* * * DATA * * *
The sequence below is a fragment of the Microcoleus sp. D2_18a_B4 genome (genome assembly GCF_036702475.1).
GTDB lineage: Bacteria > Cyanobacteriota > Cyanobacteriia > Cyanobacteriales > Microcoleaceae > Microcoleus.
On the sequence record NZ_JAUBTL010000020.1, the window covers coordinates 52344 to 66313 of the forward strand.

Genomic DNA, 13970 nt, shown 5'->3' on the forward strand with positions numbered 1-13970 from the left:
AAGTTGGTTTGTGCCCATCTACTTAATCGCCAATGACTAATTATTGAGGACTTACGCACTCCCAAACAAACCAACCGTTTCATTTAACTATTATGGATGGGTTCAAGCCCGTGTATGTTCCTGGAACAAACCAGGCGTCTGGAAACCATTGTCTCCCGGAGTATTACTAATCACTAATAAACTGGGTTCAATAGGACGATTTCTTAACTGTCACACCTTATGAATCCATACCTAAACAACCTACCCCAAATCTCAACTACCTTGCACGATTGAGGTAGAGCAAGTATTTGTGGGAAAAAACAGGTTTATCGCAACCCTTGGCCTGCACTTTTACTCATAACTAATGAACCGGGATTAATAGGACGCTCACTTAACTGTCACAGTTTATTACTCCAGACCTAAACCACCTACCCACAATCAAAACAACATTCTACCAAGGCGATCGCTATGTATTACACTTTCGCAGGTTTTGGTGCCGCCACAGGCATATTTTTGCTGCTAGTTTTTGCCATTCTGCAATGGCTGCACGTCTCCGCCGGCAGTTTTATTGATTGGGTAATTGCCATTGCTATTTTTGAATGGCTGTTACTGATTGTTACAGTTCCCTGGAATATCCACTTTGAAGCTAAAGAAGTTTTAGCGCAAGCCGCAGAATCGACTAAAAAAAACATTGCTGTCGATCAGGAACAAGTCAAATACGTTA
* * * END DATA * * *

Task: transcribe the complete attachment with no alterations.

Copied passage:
The sequence below is a fragment of the Microcoleus sp. D2_18a_B4 genome (genome assembly GCF_036702475.1).
GTDB lineage: Bacteria > Cyanobacteriota > Cyanobacteriia > Cyanobacteriales > Microcoleaceae > Microcoleus.
On the sequence record NZ_JAUBTL010000020.1, the window covers coordinates 52344 to 66313 of the forward strand.

Genomic DNA, 13970 nt, shown 5'->3' on the forward strand with positions numbered 1-13970 from the left:
AAGTTGGTTTGTGCCCATCTACTTAATCGCCAATGACTAATTATTGAGGACTTACGCACTCCCAAACAAACCAACCGTTTCATTTAACTATTATGGATGGGTTCAAGCCCGTGTATGTTCCTGGAACAAACCAGGCGTCTGGAAACCATTGTCTCCCGGAGTATTACTAATCACTAATAAACTGGGTTCAATAGGACGATTTCTTAACTGTCACACCTTATGAATCCATACCTAAACAACCTACCCCAAATCTCAACTACCTTGCACGATTGAGGTAGAGCAAGTATTTGTGGGAAAAAACAGGTTTATCGCAACCCTTGGCCTGCACTTTTACTCATAACTAATGAACCGGGATTAATAGGACGCTCACTTAACTGTCACAGTTTATTACTCCAGACCTAAACCACCTACCCACAATCAAAACAACATTCTACCAAGGCGATCGCTATGTATTACACTTTCGCAGGTTTTGGTGCCGCCACAGGCATATTTTTGCTGCTAGTTTTTGCCATTCTGCAATGGCTGCACGTCTCCGCCGGCAGTTTTATTGATTGGGTAATTGCCATTGCTATTTTTGAATGGCTGTTACTGATTGTTACAGTTCCCTGGAATATCCACTTTGAAGCTAAAGAAGTTTTAGCGCAAGCCGCAGAATCGACTAAAAAAAACATTGCTGTCGATCAGGAACAAGTCAAATACGTTA